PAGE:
Sunday, January 7, 2007

apocalyptic leap

I am still ruminating over the writings of Boris Pasternak, and what Merton saw in them. In time, I hope to be able to articulate this (in less than 200 words). I believe that this vision reflects the ground from which all of Merton’s writings on war and nonviolent resistance emanate, as well as being at the core of contemplative awareness. For now, here are words of Pasternak and Merton:

“The reign of numbers was at an end. The duty, imposed by armed force to live unanimously as a people, a whole nation, was abolished. Leaders and nations were relegated to the past. They were replaced by the doctrine of individuality and freedom. Individual human life became the life story of God and its contents filled the vast expanses of the universe.” (“Dr. Zhivago”, Boris Pasternak, p. 413)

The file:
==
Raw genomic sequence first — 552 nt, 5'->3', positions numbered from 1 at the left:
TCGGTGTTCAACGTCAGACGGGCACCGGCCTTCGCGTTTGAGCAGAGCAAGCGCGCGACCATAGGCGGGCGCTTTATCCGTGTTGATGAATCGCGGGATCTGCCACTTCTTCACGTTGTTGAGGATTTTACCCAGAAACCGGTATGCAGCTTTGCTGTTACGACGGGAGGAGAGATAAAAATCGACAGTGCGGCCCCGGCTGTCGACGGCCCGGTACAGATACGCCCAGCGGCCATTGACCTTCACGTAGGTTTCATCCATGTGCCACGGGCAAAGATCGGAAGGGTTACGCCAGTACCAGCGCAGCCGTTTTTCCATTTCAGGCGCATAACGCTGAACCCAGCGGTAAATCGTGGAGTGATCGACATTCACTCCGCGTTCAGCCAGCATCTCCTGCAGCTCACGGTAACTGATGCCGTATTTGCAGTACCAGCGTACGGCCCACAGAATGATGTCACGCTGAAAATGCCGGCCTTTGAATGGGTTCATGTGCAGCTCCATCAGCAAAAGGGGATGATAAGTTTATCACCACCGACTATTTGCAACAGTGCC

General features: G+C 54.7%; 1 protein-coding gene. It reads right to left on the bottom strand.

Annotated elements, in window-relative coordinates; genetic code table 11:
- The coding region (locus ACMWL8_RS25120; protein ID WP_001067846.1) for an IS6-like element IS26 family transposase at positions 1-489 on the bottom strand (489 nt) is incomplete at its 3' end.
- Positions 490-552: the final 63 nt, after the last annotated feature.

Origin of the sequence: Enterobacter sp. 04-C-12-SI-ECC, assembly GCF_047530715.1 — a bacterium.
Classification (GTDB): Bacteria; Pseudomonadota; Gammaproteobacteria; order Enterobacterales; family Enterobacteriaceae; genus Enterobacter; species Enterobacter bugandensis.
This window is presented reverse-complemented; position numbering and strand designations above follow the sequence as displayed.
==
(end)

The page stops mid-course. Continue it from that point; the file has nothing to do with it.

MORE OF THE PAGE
“… if Pasternak is ever fully studied, he is just as likely to be regarded as a dangerous writer in the West as he is in the East. He is saying that political and social structures as we understand them are things of the past, and that the crisis through which we are now passing is nothing but the full and inescapable manifestation of their falsity. For twenty centuries we have called ourselves Christians, without even beginning to understand one tenth of the Gospel. We have been taking Caesar for God and God for Caesar. Now that “charity is growing cold” and we stand facing the smoky dawn of an apocalyptic era, Pasternak reminds us that there is only one source of truth, but that it is not sufficient to know the source is there – we must go and drink from it, as he has done.” (“The Pasternak Affair”, Thomas Merton, p. 67)

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